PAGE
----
Long Gone Summer looks back on the most famous season of Mark McGwire and Sammy Sosa’s career. It also addresses their steroid use. See what they had to say.
Any discussion of Mark McGwire and Sammy Sosa’s record-setting 1998 home run race will naturally raise questions about their connections to steroids and PEDs. The two sluggers appeared before congress, along with other MLB figures, to be questioned on the topic in 2005. McGwire has since come clean, while Sosa has never admitted to it despite reportedly testing positive during a voluntary test in 2003.
Long Gone Summer director AJ Schnack told FanSided’s Mark Carman that he always knew it was something they had to address in his new film.
“I told them both upfront that we were going to have to deal with it,” Schnack said. “That people wouldn’t take the film seriously if we didn’t address that aspect and the fact that this event took place during the steroid era.
“I think it’s very different between the two of them. Mark has I think spoken honestly about what he did, why he did it, when he did it. Sammy feels that he has stated for the record in front of congress that he never did it and I think he finds the ongoing questioning a little disrespectful I think to him and his career. I think just the fact that he has to discuss it is a bit annoying.
“I thought his answers in the film were illuminating to me. I had never heard him talk about it in that particular way before, which makes clear that there were a lot of players who were doing it but there’s been a lot of attention on these two guys to have something specific to say about it.”
So now that Long Gone Summer has premiered, how did the two sluggers address it?
What Mark McGwire says about steroids in Long Gone Summer
McGwire eventually became more open about his steroid use and answers somewhat straightforwardly in the film, despite not being pushed on any details.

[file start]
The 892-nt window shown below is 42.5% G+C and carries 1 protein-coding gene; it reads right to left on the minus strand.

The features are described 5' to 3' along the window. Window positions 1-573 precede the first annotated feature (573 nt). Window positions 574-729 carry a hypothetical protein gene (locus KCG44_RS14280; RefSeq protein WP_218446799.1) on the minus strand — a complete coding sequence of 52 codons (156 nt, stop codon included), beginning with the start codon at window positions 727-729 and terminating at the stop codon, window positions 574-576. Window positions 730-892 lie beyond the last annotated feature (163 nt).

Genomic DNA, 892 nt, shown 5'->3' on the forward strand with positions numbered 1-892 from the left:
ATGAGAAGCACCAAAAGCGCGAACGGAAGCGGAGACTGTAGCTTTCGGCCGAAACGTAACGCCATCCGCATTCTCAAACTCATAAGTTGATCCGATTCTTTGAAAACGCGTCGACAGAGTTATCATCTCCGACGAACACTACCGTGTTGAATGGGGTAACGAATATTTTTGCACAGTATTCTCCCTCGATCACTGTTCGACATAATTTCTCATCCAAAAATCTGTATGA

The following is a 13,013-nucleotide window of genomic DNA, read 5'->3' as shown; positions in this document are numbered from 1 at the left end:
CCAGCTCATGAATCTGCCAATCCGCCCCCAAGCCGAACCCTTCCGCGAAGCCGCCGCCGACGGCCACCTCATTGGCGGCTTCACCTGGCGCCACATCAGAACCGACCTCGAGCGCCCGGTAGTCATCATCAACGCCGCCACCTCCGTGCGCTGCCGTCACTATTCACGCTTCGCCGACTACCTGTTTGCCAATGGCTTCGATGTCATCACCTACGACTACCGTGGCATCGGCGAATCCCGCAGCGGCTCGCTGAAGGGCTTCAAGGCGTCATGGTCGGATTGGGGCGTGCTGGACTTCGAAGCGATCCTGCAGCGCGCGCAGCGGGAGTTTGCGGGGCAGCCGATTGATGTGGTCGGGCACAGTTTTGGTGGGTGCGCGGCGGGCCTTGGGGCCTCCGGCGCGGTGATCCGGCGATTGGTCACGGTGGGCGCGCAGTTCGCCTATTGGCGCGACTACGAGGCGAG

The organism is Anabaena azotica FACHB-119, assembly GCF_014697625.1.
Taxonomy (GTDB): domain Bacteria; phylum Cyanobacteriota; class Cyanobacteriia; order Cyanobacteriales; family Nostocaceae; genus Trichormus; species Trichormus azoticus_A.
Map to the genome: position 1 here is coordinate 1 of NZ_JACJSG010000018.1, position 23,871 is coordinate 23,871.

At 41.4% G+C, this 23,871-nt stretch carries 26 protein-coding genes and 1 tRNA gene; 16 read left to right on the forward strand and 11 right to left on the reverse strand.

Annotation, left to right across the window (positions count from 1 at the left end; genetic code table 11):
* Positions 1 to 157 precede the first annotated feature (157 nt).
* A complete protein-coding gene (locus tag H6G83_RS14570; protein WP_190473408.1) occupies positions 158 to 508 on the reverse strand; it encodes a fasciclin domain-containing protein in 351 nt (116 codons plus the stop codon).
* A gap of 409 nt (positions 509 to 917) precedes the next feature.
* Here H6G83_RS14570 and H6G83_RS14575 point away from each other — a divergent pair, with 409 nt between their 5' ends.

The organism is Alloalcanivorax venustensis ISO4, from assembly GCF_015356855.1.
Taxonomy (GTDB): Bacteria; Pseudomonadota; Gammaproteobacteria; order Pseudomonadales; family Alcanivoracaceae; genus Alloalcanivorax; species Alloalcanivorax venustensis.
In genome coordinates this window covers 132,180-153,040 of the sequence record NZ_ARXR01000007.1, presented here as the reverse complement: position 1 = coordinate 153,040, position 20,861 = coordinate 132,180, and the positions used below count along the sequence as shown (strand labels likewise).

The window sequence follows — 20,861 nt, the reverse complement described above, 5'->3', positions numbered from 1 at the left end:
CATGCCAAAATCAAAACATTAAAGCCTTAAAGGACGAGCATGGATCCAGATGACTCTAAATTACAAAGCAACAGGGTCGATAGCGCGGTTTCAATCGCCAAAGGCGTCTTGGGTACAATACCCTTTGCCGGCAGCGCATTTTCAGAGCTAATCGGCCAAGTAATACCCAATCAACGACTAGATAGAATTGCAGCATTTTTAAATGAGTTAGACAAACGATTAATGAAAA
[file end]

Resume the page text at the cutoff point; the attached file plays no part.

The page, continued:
“First of all, stupid to do, paid the consequences, still do,” McGwire said. “But there was no regulation back in those days, nobody ever talked about anything like this was against– there was no rules, there was no regulations.
“So it was only brought up to my attention that it would help through some injuries. So that’s really the basis. By no means did I need to do it for strength purposes. I don’t regret doing it. The bottom line is if there was drug testing back then it would never happen, that would have never happened.
“I don’t encourage, I don’t want anybody ever to follow any footsteps like that, but it just sort of sucked.”
What Sammy Sosa says about steroids in Long Gone Summer
Sosa on the other hand has always maintained his innocence, despite the leaked positive test. Sosa’s connections to steroids are assumed to be part of the reason that he has not been welcomed back to Wrigley Field and honored by the current Cubs ownership in any way.
When asked by the director about the club seeming to want him to come clean, Sosa responds, “Why do they [care] about me when pretty much everybody in that era did it?”
He adds: “I’m a very happy person, my friend. I’m good. I’m happy.”
Schnack presses on, asking whether he feels more pressure to say something about the issue.
“I ask you once again,” Sosa says “In that (New York Times) list was about 106 players. There is about four or five, maybe more than that in the Hall of Fame. So, you figure out. So I am the one to blame?”
For his part, the director said he didn’t lay all the blame with the players either.
“We’ll never truly know who all was using it, who wasn’t, and clearly baseball didn’t do a good job at the time of indicating – I don’t think a memo is enough – to tell people ‘No we don’t want you to do this’ if there’s no penalty, no testing, no anything,” Schnack said. “It’s a tough time period in baseball to wrestle with. What we tried to do is just acknowledge a couple of the other things that were going on, which is the way in which the makeup of players in general changed in the 90s.”
Schnack said he tried and failed to get former MLB commissioner Bud Selig to speak about the era.
“Bud was a no. Bud did not want to participate,” Schnack said. “We asked. Would have loved to have gotten his perspective on it. He was not interested in revisiting that time period that helped get him in the Hall of Fame.”